The 1933 film King Kong is a classic example of an Imperial Gothic Horror story, albeit with a more modern twist than the Imperial Gothic tales of the Victorian era. Powerful, rich white men from a country that has become both wealthy and far reaching travel to one of the few remote corners of the earth, where they find something primitive and powerful unlike anything they’ve ever seen before – something with a great potential for killing humans. They subjugate it and bring it back to the civilized world, where it runs rampant before it is killed by brand new technology and modern thought. The evil of the old world is vanquished by the marvels of civilization, and “civilized” society is reminded to never trifle with the evils of the past ever again. Rinse, lather, repeat.
In many respects, King Kong is a simple story. Most of the characters, at least in the original, are incredibly flat. Anne Darrow is just some willowy voiced actress who screams a lot and wants a big strong man. Jack Driscoll is a manly man who wants to have the sexings with Anne Darrow and fights monsters to save her. The other characters are… there. The natives of Skull Island are gross stereotypes. It’s not complex.
…until you get to the antagonists of the piece. Carl Denham and King Kong are both pretty great characters. Denham’s adventure seeking and borderline obsessive desire to make spectacular films is incredibly compelling, and you find yourself loving him even though he’s responsible for all the problems in the movie. He’s still kind of one note as far as character goes, but it’s an interesting note. Kong, the monster of the movie, is by far the most developed character. He’s an intelligent creature on an island of vicious brutes, seemingly the last of his kind. In many ways he’s a vicious brute as well, murdering dinosaur after dinosaur in pursuit of his goals. Yet there is a tenderness to Kong – a desire for kindred amongst his captive Anne Darrow, and a protective, nurturing instinct as well.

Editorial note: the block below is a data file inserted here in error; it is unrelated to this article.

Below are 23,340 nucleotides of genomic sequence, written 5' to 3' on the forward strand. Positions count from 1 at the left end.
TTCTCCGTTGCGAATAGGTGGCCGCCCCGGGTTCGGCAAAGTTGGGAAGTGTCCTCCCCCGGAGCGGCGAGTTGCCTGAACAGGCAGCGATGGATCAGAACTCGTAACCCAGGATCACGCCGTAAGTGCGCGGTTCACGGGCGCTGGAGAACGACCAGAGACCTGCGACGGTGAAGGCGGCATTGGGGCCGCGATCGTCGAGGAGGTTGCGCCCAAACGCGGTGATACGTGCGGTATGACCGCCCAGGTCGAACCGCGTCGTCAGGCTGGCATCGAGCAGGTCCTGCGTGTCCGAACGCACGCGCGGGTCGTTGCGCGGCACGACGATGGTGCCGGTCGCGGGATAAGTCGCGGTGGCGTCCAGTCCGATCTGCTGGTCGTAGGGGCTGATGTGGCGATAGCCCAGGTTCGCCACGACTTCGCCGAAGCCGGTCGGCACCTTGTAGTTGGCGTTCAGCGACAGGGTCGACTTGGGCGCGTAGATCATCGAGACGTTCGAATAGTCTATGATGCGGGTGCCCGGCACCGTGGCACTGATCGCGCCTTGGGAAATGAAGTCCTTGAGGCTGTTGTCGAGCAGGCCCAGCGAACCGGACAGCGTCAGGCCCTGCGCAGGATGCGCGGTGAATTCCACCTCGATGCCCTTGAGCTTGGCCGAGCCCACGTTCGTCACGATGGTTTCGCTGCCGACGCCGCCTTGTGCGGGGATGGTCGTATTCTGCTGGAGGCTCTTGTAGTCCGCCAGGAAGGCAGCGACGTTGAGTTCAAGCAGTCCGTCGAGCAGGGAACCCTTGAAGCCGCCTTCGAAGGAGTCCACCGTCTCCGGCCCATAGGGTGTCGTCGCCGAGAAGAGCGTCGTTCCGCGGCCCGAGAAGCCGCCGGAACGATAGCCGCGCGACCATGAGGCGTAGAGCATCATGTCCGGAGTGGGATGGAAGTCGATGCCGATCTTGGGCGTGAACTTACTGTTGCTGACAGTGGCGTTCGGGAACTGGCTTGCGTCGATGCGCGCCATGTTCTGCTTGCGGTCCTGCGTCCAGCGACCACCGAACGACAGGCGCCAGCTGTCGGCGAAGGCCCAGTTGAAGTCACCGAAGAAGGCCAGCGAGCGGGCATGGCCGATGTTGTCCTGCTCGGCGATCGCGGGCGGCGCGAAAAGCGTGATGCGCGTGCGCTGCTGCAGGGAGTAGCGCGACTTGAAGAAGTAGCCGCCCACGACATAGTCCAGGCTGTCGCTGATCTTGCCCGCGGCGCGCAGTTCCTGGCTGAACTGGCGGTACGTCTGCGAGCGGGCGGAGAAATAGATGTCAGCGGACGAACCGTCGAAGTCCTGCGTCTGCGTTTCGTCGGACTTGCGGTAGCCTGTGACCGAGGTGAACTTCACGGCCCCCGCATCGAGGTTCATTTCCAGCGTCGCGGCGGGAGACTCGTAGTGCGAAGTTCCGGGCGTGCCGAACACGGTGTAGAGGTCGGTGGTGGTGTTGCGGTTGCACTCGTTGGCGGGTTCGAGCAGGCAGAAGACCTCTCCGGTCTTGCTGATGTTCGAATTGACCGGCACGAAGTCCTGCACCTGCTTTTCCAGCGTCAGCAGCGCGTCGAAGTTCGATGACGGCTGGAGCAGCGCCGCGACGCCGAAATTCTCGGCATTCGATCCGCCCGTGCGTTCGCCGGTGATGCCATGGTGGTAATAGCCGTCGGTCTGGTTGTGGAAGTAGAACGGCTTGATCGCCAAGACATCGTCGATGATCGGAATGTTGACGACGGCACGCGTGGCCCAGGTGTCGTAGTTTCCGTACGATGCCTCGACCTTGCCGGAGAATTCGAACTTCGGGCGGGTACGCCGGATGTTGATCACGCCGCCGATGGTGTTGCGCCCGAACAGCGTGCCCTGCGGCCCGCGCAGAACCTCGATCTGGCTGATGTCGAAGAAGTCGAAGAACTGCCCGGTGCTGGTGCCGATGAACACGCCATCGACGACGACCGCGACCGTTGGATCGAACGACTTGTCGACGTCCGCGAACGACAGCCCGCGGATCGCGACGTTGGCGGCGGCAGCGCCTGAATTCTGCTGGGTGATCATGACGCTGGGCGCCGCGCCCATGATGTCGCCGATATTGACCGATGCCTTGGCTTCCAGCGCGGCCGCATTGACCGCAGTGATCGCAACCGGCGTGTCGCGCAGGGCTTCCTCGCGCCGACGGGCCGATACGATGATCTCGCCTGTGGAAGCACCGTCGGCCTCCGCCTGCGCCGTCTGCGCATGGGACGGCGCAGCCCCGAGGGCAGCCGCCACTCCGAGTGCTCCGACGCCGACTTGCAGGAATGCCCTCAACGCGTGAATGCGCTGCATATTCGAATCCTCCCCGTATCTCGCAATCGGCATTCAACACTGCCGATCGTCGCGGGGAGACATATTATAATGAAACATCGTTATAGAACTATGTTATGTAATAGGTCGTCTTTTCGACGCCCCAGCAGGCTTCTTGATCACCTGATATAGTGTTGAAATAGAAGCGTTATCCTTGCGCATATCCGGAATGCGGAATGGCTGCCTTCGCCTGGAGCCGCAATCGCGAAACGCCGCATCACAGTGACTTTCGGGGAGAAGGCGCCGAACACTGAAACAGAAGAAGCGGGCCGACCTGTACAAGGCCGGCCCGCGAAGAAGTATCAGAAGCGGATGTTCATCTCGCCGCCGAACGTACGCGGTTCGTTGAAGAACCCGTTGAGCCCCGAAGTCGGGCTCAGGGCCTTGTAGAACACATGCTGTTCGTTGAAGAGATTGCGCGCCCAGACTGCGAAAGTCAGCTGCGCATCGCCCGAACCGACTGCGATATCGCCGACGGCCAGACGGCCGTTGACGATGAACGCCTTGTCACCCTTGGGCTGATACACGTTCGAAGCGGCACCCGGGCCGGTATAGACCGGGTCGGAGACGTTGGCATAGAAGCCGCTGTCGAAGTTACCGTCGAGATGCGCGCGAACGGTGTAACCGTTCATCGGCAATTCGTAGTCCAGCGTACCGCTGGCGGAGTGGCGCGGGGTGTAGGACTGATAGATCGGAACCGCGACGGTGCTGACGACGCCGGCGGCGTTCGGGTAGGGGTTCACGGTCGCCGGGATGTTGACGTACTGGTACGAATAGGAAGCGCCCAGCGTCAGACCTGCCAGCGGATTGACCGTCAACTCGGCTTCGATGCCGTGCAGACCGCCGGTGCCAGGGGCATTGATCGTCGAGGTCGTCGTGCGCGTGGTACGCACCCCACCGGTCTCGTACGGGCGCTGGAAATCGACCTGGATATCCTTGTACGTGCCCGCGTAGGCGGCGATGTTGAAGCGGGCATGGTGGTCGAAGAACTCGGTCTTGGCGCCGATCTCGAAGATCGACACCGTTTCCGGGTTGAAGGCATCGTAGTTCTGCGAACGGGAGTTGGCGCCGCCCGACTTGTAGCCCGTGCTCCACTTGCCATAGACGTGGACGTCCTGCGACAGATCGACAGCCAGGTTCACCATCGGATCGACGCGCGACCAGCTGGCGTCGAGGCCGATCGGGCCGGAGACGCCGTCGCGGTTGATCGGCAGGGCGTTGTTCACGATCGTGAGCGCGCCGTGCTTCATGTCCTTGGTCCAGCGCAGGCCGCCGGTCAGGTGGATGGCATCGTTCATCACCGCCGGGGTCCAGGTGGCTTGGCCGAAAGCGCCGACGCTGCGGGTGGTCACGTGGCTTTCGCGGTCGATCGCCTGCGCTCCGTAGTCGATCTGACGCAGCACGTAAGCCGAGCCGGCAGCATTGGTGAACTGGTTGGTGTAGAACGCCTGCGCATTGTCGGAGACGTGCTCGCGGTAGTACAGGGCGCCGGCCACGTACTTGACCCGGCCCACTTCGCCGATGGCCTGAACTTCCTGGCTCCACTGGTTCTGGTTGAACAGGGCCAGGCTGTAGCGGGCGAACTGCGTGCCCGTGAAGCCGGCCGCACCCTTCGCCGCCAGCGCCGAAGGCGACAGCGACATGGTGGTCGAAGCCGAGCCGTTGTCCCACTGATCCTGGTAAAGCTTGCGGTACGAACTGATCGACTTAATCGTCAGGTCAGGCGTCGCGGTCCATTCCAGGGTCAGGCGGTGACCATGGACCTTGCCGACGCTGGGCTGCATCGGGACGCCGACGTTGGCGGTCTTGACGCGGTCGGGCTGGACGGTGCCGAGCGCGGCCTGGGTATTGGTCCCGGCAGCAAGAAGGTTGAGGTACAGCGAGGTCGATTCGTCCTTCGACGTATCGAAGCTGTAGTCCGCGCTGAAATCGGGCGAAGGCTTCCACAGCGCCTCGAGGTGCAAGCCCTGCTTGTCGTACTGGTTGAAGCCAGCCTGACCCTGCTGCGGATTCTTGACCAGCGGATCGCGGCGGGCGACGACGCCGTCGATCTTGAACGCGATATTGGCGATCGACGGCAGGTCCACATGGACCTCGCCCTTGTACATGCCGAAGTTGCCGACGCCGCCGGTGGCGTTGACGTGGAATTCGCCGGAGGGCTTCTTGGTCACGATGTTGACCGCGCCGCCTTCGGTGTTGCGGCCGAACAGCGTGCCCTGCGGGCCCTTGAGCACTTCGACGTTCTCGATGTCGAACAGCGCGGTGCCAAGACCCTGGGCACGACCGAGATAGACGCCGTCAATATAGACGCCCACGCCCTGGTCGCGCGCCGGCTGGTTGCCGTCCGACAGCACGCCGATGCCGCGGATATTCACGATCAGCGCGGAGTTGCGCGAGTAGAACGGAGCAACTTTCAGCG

…also a bit of a creepy vibe in the scene where he peels off her clothes, but it’s only in one obscure cut of the movie so we can just pretend that ill-conceived moment never happened.
That adds up to a pretty simple story in the end, but it’s one that resonates with a lot of people regardless. The list of film makers, special effects artists, and other story tellers who were inspired by this movie is absolutely staggering. It has a massive effect on people despite its faults, and I think that’s fascinating.
I think it’s owed to two factors: 1, the special effects. Willis O’Brien’s stop motion for this movie is beautiful to watch, even if it is “dated” by today’s standards. He put a spectacle on the screen the likes of which had never been seen, and all our big special effects heavy blockbusters since owe it for that. 2, Kong himself. I think the big surprise in King Kong is the fact that you grow to love the ape. People don’t expect to feel so bad when he falls off that damn tower, and yet they do. Maybe it’s because he’s the only character that has dimension, maybe it’s the special effects wizardry that made him, or maybe it’s just that instinctual outrage over the fact that this beautiful creature was so needlessly exploited and killed. He’s a very tragic figure, and that has a big effect on us.